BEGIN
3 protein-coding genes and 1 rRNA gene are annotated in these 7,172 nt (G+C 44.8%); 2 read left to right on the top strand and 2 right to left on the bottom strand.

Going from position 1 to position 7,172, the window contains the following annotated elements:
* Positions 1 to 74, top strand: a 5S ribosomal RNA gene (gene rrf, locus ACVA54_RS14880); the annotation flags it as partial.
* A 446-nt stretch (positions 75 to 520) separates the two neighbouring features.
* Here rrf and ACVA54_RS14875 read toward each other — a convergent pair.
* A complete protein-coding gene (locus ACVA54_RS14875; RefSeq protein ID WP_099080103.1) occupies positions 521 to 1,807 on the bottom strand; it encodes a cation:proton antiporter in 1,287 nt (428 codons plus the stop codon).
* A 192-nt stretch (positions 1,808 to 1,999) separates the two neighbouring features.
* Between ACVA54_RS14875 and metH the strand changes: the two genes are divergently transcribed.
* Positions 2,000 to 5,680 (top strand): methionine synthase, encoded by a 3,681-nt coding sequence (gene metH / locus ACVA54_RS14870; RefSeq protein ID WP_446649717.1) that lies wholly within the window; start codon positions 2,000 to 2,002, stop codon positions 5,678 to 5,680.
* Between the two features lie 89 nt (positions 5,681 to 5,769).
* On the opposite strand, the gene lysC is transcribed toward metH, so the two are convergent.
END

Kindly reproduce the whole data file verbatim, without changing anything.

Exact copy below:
3 protein-coding genes and 1 rRNA gene are annotated in these 7,172 nt (G+C 44.8%); 2 read left to right on the top strand and 2 right to left on the bottom strand.

Going from position 1 to position 7,172, the window contains the following annotated elements:
* Positions 1 to 74, top strand: a 5S ribosomal RNA gene (gene rrf, locus ACVA54_RS14880); the annotation flags it as partial.
* A 446-nt stretch (positions 75 to 520) separates the two neighbouring features.
* Here rrf and ACVA54_RS14875 read toward each other — a convergent pair.
* A complete protein-coding gene (locus ACVA54_RS14875; RefSeq protein ID WP_099080103.1) occupies positions 521 to 1,807 on the bottom strand; it encodes a cation:proton antiporter in 1,287 nt (428 codons plus the stop codon).
* A 192-nt stretch (positions 1,808 to 1,999) separates the two neighbouring features.
* Between ACVA54_RS14875 and metH the strand changes: the two genes are divergently transcribed.
* Positions 2,000 to 5,680 (top strand): methionine synthase, encoded by a 3,681-nt coding sequence (gene metH / locus ACVA54_RS14870; RefSeq protein ID WP_446649717.1) that lies wholly within the window; start codon positions 2,000 to 2,002, stop codon positions 5,678 to 5,680.
* Between the two features lie 89 nt (positions 5,681 to 5,769).
* On the opposite strand, the gene lysC is transcribed toward metH, so the two are convergent.